Sudipta Chakrabarti completed the Master of Science in Biomedical Regulatory Affairs at the University of Washington in 2012 and now works as a regulatory compliance specialist at FUJIFILM SonoSite, a company that creates bedside and point-of-care ultrasound imaging. Having worked as a pharmacist in India, Sudipta was familiar with the drug industry, but after moving to the United States she decided to switch career paths. In this interview, Sudipta explains how the program helped her pursue and succeed in her new career.
Can you talk a bit about your educational and professional background?
I have a pharmacy degree from India and worked as an intern in a drug company as an undergraduate. After moving to the United States I wanted to build a new career related to my health care background, something that would be challenging and interesting. I first entered the UW Certificate in Clinical Trials, and I really liked the program, so I decided to apply for the master's program [in Biomedical Regulatory Affairs].
What do you do in your current job?
I work as a regulatory compliance specialist at FUJIFILM SonoSite. I work with two groups there, compliance engineering and regulatory compliance. For the compliance engineering group, I assist in safety testing, help in maintaining our internal compliance documents and assist in submissions to the Canadian Standards Associations in order to obtain CSA marking on our products. A CSA registered mark shows that our product has been independently tested and certified in order to meet recognized standards for safety and performance. For the regulatory compliance group, I handle complaints about our products.
How did the master's program in biomedical regulatory affairs help you develop your new career?
Because I was a pharmacist before, my specialty was more on drugs than medical devices. But during my master's program, I took classes on medical devices. I found I enjoyed the engineering part of devices, although I'm not an engineer. I also love testing devices, the labs and the regulations for devices. It's really fun for me. I decided I wanted to work in the device world.
That's a nice thing that the program offers, you can do all your work on devices, drugs or biologics. There were a few classes where all subjects were covered, but mostly I could select projects related to the device industry.
What was your practicum experience like?
The practicum project is a good thing because I could work for a device company for a few months. I literally could get a better feel for how it would be to work in that field.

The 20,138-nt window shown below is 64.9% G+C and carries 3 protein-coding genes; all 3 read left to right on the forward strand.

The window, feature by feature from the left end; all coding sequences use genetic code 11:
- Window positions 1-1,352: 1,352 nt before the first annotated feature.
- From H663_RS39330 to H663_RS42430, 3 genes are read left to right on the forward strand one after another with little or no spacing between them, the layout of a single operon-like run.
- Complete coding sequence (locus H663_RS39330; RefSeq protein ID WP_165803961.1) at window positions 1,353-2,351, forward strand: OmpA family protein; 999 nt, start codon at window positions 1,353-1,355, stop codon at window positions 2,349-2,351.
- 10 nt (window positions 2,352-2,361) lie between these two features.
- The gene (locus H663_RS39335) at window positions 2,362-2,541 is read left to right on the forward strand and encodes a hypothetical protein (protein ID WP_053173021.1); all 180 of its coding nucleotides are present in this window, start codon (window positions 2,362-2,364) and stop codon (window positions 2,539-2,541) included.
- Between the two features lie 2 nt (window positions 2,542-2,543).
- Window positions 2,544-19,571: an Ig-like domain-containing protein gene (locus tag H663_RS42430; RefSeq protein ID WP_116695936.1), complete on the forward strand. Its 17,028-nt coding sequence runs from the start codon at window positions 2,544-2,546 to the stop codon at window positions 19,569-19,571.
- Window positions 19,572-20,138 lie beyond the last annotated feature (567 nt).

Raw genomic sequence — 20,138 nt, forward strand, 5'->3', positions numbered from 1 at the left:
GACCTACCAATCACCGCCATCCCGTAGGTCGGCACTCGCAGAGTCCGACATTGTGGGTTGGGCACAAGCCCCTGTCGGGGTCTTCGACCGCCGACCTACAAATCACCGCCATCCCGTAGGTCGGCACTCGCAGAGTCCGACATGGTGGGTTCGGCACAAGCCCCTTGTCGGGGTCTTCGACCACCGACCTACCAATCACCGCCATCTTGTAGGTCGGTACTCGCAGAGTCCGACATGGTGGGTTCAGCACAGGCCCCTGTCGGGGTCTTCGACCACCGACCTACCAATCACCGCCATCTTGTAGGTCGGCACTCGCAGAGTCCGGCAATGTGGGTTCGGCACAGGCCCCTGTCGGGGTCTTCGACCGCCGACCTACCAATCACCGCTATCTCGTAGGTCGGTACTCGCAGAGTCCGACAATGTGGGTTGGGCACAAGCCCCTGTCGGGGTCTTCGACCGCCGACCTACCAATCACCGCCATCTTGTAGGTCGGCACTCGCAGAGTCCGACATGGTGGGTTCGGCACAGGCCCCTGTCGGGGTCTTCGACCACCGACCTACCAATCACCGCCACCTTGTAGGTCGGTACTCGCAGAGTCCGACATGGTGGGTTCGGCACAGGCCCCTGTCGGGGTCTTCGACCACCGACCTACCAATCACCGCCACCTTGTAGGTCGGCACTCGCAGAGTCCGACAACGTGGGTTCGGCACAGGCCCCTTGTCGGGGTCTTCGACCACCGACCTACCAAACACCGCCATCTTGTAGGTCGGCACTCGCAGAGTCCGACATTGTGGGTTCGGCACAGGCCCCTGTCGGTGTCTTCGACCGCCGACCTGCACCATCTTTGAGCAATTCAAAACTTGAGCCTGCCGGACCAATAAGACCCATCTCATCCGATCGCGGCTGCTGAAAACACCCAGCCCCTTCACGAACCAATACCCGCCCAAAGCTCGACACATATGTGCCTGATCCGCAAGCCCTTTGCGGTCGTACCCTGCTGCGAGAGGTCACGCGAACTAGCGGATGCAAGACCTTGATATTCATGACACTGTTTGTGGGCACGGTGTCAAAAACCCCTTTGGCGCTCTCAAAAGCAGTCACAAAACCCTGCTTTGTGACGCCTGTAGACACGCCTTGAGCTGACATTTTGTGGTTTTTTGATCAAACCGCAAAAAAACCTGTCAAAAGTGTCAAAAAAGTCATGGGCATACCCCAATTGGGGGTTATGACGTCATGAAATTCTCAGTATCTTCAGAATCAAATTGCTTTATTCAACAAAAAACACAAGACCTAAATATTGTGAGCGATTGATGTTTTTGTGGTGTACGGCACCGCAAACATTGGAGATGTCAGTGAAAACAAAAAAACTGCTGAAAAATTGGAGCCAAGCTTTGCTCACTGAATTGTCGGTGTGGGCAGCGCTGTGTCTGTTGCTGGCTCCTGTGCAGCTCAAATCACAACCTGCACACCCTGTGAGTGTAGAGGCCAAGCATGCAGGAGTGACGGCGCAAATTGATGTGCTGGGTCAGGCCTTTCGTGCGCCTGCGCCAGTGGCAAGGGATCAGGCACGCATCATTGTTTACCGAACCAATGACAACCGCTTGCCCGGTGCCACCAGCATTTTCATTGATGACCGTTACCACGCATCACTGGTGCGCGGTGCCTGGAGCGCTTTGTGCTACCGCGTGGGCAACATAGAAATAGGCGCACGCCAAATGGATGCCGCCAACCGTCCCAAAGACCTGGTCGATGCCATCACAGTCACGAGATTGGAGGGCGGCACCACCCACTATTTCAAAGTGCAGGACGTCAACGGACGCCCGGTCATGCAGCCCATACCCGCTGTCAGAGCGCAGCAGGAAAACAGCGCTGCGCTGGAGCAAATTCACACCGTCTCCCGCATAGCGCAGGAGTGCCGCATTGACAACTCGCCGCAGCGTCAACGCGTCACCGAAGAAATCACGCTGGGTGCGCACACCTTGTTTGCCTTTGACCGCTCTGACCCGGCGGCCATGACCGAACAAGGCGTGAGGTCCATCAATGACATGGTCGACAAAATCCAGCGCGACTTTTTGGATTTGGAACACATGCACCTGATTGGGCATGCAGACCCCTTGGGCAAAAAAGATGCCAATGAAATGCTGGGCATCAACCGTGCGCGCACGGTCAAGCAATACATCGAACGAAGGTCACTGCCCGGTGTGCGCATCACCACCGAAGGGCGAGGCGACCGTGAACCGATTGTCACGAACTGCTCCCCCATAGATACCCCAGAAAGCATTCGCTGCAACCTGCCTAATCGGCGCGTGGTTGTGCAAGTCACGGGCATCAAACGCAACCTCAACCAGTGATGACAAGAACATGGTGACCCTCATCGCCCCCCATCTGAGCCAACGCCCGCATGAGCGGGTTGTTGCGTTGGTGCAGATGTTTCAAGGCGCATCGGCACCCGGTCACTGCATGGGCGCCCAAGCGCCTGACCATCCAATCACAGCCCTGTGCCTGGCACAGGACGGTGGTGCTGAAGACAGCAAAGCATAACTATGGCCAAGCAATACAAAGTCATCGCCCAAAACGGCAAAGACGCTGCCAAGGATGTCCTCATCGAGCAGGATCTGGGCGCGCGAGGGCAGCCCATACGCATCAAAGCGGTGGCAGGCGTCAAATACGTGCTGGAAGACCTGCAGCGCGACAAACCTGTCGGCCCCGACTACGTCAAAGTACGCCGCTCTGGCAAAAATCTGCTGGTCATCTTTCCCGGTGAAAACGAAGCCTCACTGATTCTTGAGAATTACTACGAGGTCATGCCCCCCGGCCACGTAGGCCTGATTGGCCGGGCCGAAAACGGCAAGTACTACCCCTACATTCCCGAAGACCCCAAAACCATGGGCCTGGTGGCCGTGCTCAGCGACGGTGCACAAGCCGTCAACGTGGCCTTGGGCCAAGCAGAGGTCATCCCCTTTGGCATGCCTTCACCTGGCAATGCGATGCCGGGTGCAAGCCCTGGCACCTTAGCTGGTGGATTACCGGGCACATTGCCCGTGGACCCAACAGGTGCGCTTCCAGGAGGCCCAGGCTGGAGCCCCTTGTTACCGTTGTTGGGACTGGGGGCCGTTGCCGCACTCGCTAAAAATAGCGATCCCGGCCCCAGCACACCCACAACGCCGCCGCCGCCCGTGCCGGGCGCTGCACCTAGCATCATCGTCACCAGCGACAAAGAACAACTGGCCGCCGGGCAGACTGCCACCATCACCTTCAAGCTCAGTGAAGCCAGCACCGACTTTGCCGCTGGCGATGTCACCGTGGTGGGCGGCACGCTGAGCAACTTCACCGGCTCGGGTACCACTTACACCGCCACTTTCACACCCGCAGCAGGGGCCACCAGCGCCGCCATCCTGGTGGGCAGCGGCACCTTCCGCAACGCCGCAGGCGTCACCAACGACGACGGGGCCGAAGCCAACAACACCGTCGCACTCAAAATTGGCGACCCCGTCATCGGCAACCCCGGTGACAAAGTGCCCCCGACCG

My practicum was at Philips Healthcare. My job was to come up with a chart showing the similarities and differences between the Summary Technical Documentation guidance documents for four countries – the United States, Canada, Japan and Australia – and to compare those requirements to the original guidance document for STED submission developed by the Global Harmonization Task Force.
How did the program help you discover job opportunities?
We had guest lecturers who work in both drug and device companies, and we were able to make those contacts and network with them. Some students got projects through meeting these guest lecturers and eventually landed a job in the same company because of their project experience there.
For me it was different. I did a project in a different company from where I was eventually hired. But getting to know the people in the program was important, since they helped me discover companies to apply to. There are a lot of companies you don't even know exist.
What were the most helpful aspects of the program for you?
The regulatory classes helped prepare me for the regulatory affairs part of my current job. We had classes that gave us an overall idea about devices, drugs and biologics and the FDA and how it works. Since I was totally new to this area, that information was really helpful, as were classes about international regulatory affairs.
The writing classes were also really helpful for me because English is not my first language. In the regulatory industry, there's a lot of writing involved. So I can definitely say those classes helped me a lot, and I use what I learned every day.
What did you enjoy most about the program?
I really liked that it was a cohort-based program. Since we all took classes together, we were able to make friends and network. Even now, we help each other find jobs.
Do you have any advice for people considering this program?
For people like me who are new to this field, I would say to be open minded when they're joining the program. Because this program offers three different areas – drugs, devices and biologics – students can focus on their particular interests. By the time they finish the first or second quarter, they'll have a better idea of what area they want to choose. I'd suggest that they choose a practicum project in the area they want to eventually work in, so they can get experience in that area.
Once you graduate you can work in regulatory affairs or clinical trials for a variety of different companies. In short, the program gives students just a huge range of opportunities.